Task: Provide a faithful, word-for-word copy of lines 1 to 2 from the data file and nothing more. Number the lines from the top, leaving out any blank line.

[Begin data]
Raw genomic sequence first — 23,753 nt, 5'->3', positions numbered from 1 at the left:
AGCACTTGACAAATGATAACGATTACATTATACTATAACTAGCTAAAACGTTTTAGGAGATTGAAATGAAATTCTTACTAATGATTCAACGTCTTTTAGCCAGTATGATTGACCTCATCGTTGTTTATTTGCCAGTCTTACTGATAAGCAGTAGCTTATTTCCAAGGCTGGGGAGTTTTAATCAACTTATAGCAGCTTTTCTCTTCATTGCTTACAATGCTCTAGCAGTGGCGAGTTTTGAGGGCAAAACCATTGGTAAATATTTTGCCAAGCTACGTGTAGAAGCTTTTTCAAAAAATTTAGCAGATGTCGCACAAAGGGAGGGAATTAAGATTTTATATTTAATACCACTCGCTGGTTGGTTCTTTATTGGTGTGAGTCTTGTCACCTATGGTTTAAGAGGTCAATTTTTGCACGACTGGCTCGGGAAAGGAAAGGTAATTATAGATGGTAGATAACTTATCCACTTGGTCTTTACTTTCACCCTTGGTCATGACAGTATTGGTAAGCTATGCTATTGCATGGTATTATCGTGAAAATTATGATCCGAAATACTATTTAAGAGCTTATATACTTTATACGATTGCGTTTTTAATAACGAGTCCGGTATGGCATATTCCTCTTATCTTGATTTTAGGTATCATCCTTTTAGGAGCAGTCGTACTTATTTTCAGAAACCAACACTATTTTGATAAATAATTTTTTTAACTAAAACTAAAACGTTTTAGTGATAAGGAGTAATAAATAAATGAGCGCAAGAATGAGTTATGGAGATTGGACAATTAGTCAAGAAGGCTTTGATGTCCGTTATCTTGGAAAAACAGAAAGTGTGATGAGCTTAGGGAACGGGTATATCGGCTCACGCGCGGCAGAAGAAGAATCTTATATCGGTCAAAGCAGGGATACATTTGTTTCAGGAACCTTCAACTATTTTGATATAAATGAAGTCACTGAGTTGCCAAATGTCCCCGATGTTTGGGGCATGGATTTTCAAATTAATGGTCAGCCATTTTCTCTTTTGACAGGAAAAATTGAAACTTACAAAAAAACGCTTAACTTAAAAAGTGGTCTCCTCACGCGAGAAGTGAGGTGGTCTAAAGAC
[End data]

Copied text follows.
Raw genomic sequence first — 23,753 nt, 5'->3', positions numbered from 1 at the left:
AGCACTTGACAAATGATAACGATTACATTATACTATAACTAGCTAAAACGTTTTAGGAGATTGAAATGAAATTCTTACTAATGATTCAACGTCTTTTAGCCAGTATGATTGACCTCATCGTTGTTTATTTGCCAGTCTTACTGATAAGCAGTAGCTTATTTCCAAGGCTGGGGAGTTTTAATCAACTTATAGCAGCTTTTCTCTTCATTGCTTACAATGCTCTAGCAGTGGCGAGTTTTGAGGGCAAAACCATTGGTAAATATTTTGCCAAGCTACGTGTAGAAGCTTTTTCAAAAAATTTAGCAGATGTCGCACAAAGGGAGGGAATTAAGATTTTATATTTAATACCACTCGCTGGTTGGTTCTTTATTGGTGTGAGTCTTGTCACCTATGGTTTAAGAGGTCAATTTTTGCACGACTGGCTCGGGAAAGGAAAGGTAATTATAGATGGTAGATAACTTATCCACTTGGTCTTTACTTTCACCCTTGGTCATGACAGTATTGGTAAGCTATGCTATTGCATGGTATTATCGTGAAAATTATGATCCGAAATACTATTTAAGAGCTTATATACTTTATACGATTGCGTTTTTAATAACGAGTCCGGTATGGCATATTCCTCTTATCTTGATTTTAGGTATCATCCTTTTAGGAGCAGTCGTACTTATTTTCAGAAACCAACACTATTTTGATAAATAATTTTTTTAACTAAAACTAAAACGTTTTAGTGATAAGGAGTAATAAATAAATGAGCGCAAGAATGAGTTATGGAGATTGGACAATTAGTCAAGAAGGCTTTGATGTCCGTTATCTTGGAAAAACAGAAAGTGTGATGAGCTTAGGGAACGGGTATATCGGCTCACGCGCGGCAGAAGAAGAATCTTATATCGGTCAAAGCAGGGATACATTTGTTTCAGGAACCTTCAACTATTTTGATATAAATGAAGTCACTGAGTTGCCAAATGTCCCCGATGTTTGGGGCATGGATTTTCAAATTAATGGTCAGCCATTTTCTCTTTTGACAGGAAAAATTGAAACTTACAAAAAAACGCTTAACTTAAAAAGTGGTCTCCTCACGCGAGAAGTGAGGTGGTCTAAAGAC